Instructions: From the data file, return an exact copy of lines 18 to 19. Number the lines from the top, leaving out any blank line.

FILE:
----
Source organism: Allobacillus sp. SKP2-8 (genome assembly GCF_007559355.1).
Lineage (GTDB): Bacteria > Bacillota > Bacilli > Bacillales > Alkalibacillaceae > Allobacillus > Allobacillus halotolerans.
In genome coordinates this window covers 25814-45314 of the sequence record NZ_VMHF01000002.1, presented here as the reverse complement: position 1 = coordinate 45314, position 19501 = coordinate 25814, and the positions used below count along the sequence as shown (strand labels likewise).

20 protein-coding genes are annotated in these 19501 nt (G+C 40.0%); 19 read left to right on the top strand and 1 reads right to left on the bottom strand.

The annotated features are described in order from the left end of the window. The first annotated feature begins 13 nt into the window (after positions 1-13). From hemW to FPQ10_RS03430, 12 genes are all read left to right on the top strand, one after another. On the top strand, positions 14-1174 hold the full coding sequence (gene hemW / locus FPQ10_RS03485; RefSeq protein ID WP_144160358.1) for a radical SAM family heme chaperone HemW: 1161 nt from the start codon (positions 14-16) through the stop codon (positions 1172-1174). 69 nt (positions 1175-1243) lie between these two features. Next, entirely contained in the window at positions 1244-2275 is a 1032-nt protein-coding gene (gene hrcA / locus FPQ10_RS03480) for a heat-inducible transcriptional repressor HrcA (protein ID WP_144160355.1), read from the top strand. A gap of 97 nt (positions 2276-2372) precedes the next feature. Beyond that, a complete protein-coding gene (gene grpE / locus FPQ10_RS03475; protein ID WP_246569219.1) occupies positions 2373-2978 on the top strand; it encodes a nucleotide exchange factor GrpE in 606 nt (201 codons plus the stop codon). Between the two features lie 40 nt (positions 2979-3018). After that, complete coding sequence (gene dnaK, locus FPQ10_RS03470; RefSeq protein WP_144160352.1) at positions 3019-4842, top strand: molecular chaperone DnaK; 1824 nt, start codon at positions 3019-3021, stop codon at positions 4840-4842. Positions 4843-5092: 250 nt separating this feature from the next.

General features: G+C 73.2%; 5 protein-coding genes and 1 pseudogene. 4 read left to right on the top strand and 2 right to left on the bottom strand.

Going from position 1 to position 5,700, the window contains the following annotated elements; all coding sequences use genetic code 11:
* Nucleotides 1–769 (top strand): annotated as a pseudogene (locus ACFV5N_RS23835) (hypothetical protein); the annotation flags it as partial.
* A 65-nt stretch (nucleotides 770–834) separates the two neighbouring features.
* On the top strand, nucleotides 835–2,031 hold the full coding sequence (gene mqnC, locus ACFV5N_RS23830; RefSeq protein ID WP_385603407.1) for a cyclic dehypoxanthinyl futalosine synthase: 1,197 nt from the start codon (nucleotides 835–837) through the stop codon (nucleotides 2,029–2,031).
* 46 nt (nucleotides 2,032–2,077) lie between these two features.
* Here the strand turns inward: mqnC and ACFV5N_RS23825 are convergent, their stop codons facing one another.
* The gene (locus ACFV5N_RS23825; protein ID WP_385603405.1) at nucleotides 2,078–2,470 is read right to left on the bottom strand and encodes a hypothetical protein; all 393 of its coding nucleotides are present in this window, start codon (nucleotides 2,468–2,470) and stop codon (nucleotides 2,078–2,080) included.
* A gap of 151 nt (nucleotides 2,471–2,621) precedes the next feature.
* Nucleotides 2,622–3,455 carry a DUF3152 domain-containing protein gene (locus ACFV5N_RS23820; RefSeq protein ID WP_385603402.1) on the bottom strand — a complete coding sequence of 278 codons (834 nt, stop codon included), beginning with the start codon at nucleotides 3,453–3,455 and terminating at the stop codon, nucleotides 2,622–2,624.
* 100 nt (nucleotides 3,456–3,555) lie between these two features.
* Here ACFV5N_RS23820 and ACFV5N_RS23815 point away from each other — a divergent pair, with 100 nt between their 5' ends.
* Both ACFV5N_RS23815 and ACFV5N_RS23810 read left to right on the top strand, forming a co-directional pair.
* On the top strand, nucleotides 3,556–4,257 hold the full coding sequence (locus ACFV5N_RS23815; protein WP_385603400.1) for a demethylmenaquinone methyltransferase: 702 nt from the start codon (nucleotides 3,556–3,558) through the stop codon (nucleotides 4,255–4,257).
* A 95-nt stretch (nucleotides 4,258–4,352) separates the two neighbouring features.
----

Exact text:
* Both ACFV5N_RS23815 and ACFV5N_RS23810 read left to right on the top strand, forming a co-directional pair.
* On the top strand, nucleotides 3,556–4,257 hold the full coding sequence (locus ACFV5N_RS23815; protein WP_385603400.1) for a demethylmenaquinone methyltransferase: 702 nt from the start codon (nucleotides 3,556–3,558) through the stop codon (nucleotides 4,255–4,257).